Languages are living organisms. They are complex and multi-layered. And no one knows that better than Localization, LLC—after all, they are a translation agency that has been at it for a while now. Localization, LLC is a Cleveland based translation firm that provides such services as translation, interpretation, voice over and dubbing.
The list of the languages that the company works with is impressive. "The most requested languages that we get are Spanish, French, German, Russian, Cantonese, Japanese, Italian, Arabic and Hebrew," notes Ray Michaels, Marketing Director at Localization, LLC, "but all in all, we work with over 50 language combinations including very rare African and Asian languages."
The company contributes a lot of its success to outstanding customer service. The management realizes that a lot of its first time clients have never dealt with translation before. When a translation project lands on the desk of a project coordinator, he/she uses all of the knowledge and capabilities to ensure that the translation has the right dialect, register and tone.
Take Spanish for example. There are European, Mexican and South American dialects that Spanish carries and if a project coordinator fails to determine the right one the translation may end up sounding awkward to the reader or even offensive. Right, offensive; many languages, Spanish is one of them, have formal and informal way of addressing an individual, and if the translator is using a wrong dialect he/she may miss formal form where necessary which could be very offensive to the reader.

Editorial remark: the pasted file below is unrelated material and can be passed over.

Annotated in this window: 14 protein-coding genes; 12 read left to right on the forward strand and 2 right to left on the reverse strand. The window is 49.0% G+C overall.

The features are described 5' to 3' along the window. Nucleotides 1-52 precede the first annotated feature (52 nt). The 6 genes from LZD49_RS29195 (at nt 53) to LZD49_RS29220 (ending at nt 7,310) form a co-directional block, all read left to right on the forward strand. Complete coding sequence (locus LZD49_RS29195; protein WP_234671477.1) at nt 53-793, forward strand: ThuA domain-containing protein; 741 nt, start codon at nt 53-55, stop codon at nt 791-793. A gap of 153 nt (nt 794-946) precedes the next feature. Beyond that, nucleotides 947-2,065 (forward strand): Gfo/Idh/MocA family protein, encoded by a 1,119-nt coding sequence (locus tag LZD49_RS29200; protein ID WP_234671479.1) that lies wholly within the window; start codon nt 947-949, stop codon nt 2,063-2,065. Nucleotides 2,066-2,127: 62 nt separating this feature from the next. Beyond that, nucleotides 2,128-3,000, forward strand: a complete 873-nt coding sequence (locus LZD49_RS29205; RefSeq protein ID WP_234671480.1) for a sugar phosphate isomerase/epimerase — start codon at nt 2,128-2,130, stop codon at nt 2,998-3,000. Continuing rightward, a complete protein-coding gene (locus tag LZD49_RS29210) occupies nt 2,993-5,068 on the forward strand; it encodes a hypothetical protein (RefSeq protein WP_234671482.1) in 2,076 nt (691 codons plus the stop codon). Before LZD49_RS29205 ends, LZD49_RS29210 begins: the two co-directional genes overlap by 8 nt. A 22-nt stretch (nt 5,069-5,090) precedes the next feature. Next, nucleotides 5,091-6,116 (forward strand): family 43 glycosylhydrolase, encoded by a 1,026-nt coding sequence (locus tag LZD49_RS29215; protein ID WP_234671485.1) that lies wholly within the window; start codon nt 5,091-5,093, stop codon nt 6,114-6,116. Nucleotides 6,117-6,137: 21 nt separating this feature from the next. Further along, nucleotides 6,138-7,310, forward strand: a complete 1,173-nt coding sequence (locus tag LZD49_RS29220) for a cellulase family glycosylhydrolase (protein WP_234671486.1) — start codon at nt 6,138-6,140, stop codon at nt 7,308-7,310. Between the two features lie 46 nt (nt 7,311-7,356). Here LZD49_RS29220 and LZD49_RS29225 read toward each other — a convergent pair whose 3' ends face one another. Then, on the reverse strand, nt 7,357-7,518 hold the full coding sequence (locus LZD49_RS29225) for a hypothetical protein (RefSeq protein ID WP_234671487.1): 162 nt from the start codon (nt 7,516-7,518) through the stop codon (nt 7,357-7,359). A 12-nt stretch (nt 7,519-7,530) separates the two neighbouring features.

Another reason why it's important to know the dialect the text is going to be translated is to show that the seller is making an effort to show that he/she respects the regions' inhabitants, their culture and language.
And lastly, a matter of simple understanding," adds Mr. Michaels. "Take a word "email; it is different in Canadian and European French."
"I can't stress out enough the importance of dialects," continues Ray. "Take English as an example. There is US English, UK English, Australian and Canadian. Believe it or not, we've had a number of projects where after talking to the client, linguists and researches, we had determined that changing a document from US to UK English was the right course of action. It may make you smile, I know, but believe it or not, the right dialect and tone of the translated text is that important."
Choosing the right translation company is very important for your project. Mr. Michaels suggests that the potential client should always ask a translation company the following questions:
- Does the translation company use machine translation (If yes, do not use them. Ever)
- Does the translation company use Computer Assisted Translation Tools (CAT Tools) (If yes, absolutely use them, absolutely do not use them if their reply is: "What is CAT Tools?" It's as bad as if a surgeon asked you what a scalpel is)
- Does the company use native speakers of the target language (target: the language the document is being translated into: source language: original language of the document)
- Always ask for a written quote
- Make sure the deadline is agreed upon in writing
"These questions should give those searching for a translation provider a pretty good idea about that particular provider and their capabilities.
"Translation is actually a very exiting process for the company," concludes Ray. "That means the company is expanding, going into new markets and is trying to reach new clientele and in today's economy, that's exciting to see."
To learn more about translation and other language services please visit Localization, LLC at http://www.localizationllc.com/ or by calling 216.785.5252